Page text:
Convict Lake is a picturesque lake in Inyo National Forest that features turquoise water, mountains, hiking trails, and secluded beaches. This area is also popular for fishing, swimming, boating, and backpacking.
Despite a strange name, Convict Lake is one of the most scenic lakes near Mammoth and a must visit for anyone traveling in the Central California region. The most popular day hike at Convict Lake is a 3-mile loop that goes around the entire lake.
Location & Parking
Convict Lake is a drive-up lake and can be easily accessible from Highway 395.
We usually take Highway 395 when driving up to Mammoth and we’ve passed this area numerous times without realizing that this lake is here. Even if you don’t have the time to do the 3-mile hike that loops around the lake, we highly recommend stopping by to take in the scenery of Convict Lake.
There is plenty of day parking available at Convict Lake but it does get very busy especially from Friday to Sunday. Many people come here and stay for a long time while hiking, boating and trout fishing.
If the main parking area is full, there is a second more hidden overflow parking lot closer to the exit. This parking area is located less than a mile from Convict Lake and is connected by a smaller side trail so you don’t have to walk on the main road.
Address: Convict Lake, California 93546
About Convict Lake
When we first came to visit Convict Lake, I couldn’t believe how gorgeous it was. My first impression of Convict Lake made me think of a mix between Lake Tahoe and Glacier National Park.
The dramatic mountain landscape that surrounds Convict Lake is the result of ancient glaciers that shaped this region. While the glaciers are long gone, the beautiful scenery remains including a rocky shore and turquoise water that looks especially blue on sunny days.
Convict Lake is one of the deepest lakes in the Sierra mountains and the lake color changes depending on the depth and weather conditions.
But the most fascinating part about Convict Lake is its unique name that was given to it after a group of criminals escaped prison and took refuge here in 1871.
There are lots of activities to do at Convict Lake from fishing to boating, swimming, camping, backpacking, and hiking.
For day hikers there is a popular 3-mile-long loop that goes around the entire lake and can be rated as easy. This trail is mostly flat but does have a few narrow sections with steep drop-offs.
Hiking Convict Lake Loop
When we arrived at Convict Lake we got really lucky and found a spot near the trailhead right by the boat dock.
You can hike the Convict Lake Loop either clockwise or counterclockwise – the scenery is stunning going either way.
We were parked closer to the trailhead by the north shore so we did the Convict Lake Loop going counterclockwise.
Convict Lake loop hike is very easy and only takes around 2 hours but you should try to avoid going in the middle of the day when the sun shines right down on you. This hike has few trees and can get very hot.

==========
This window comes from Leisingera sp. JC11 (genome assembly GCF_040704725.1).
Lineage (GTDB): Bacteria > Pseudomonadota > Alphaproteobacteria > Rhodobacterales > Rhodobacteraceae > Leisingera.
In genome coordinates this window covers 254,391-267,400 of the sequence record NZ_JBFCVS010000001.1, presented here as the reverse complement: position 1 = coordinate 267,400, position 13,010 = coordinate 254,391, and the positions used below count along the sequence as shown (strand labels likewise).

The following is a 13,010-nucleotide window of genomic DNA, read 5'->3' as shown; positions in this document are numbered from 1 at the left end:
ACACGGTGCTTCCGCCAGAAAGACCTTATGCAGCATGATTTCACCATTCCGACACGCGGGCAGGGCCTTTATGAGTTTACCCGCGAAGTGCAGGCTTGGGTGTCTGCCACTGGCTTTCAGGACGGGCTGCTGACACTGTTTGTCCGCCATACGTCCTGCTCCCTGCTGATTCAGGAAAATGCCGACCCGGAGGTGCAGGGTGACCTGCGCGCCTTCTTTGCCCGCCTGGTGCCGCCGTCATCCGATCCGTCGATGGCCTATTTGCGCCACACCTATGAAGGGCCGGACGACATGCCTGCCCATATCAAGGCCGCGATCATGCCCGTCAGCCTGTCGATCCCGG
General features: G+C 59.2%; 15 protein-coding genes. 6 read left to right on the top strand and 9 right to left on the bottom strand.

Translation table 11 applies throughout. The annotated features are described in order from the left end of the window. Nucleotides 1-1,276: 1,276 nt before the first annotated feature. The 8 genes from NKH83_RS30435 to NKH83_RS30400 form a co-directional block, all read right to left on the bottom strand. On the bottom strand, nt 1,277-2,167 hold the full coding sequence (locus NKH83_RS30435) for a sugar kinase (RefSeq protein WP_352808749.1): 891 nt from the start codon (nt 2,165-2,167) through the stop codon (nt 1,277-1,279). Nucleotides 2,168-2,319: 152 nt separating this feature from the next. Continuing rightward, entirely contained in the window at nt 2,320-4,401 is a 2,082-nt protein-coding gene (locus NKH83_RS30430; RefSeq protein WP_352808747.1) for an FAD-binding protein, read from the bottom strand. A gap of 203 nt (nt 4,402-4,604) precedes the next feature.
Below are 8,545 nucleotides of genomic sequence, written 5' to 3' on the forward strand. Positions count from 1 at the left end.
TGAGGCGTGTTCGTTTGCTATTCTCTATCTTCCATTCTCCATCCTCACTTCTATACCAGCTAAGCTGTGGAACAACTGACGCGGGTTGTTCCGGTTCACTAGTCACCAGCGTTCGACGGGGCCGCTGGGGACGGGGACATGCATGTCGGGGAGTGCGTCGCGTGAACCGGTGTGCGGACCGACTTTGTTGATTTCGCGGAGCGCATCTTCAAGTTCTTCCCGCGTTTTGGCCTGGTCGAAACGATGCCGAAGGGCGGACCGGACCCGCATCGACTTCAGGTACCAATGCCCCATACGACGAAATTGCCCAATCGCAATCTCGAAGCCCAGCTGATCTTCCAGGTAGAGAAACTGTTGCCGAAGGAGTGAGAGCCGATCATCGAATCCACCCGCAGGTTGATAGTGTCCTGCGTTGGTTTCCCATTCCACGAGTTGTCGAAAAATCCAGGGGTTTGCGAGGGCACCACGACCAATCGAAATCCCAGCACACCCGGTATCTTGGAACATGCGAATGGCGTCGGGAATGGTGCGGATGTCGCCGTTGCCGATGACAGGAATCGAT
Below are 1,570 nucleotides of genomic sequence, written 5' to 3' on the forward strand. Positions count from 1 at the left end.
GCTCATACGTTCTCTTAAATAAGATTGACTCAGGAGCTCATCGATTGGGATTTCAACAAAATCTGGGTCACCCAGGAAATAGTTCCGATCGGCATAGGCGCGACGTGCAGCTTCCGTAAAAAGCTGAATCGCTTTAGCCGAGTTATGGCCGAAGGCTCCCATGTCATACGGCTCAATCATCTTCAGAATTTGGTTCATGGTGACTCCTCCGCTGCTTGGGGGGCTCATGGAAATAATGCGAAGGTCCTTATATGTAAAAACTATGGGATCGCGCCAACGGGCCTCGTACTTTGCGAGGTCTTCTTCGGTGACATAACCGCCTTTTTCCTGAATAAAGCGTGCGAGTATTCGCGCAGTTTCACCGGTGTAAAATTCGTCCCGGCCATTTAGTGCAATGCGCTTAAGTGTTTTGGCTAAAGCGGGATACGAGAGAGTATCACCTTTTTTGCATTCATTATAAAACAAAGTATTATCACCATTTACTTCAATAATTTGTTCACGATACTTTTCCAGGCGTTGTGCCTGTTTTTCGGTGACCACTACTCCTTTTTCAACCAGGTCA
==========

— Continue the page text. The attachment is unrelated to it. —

Convict Lake Trail is dog friendly but it was a bit tough on our dog who had a difficult time walking in the hot sand and over sharp rocks. Convict Lake allows swimming so we tried to get him in the chilly water multiple times to cool off from the hot hike.
Starting from the boat launch we hiked along Convict lake and the scenery was simply jaw-dropping.
There were a few access points and side trails that led down to the lake with some people fishing out on the rocks, but many were overgrown with thick bushes.
Convict Loop trail is pretty narrow and on busy days you’ll encounter lots of people along the hike. We had to keep moving over to let groups pass by us.
Before you reach the opposite end of the lake you will come across a junction. This is where the backpacking trails start so keep to the left to continue along the Convict Lake loop.
About halfway through the trail, we reached a grassy shaded beach on the other side of the lake. There were a few boats docked here and families enjoying a picnic while hanging out by the water.
We took a little break here, ate some snacks, and let our dog rest for a minute before heading on. This is one of the few parts of the Convict Lake hike that has trees so it felt nice sitting in the shade.
We walked around the shore and the water here looked so blue especially set against the green mountains in the back.
There was also a small tent made of tree branches that someone had created.
The next section of the Convict Lake hike follows along a wooden path inside a forest.
The path elevates hikers above the Convict Creek that can be full of water especially in springtime as the snow melts in the mountains and flows into the lake.
Once the wooden path ends the trail climbs slightly up through rocky terrain offering elevated views of the lake.
The Convict Lake hike ends at a small sandy beach called the Fisherman’s Trail. There were lots of people hanging out on this beach and enjoying a sunny afternoon.
From here on we followed the paved road back to our car and finished up the 3-mile long Convict Lake loop.
Other Convict Lake Hiking Tips:
- Mountain bikes are not allowed on the Convict Lake Loop
- All overnight backpackers are required to get a wilderness permit beforehand
- Any garbage or trash needs to be carried out by following “Leave No Trace” practices
- There are picnic areas throughout Convict Lake and some bathrooms at the beginning of the lake
- Campsites and campfires are only allowed in established campgrounds
- This trail can get very hot so make sure to bring sunscreen and plenty of water
- Convict Lake is located at 7800 feet in elevation. If you start feeling sick from altitude make sure to take a break and drink water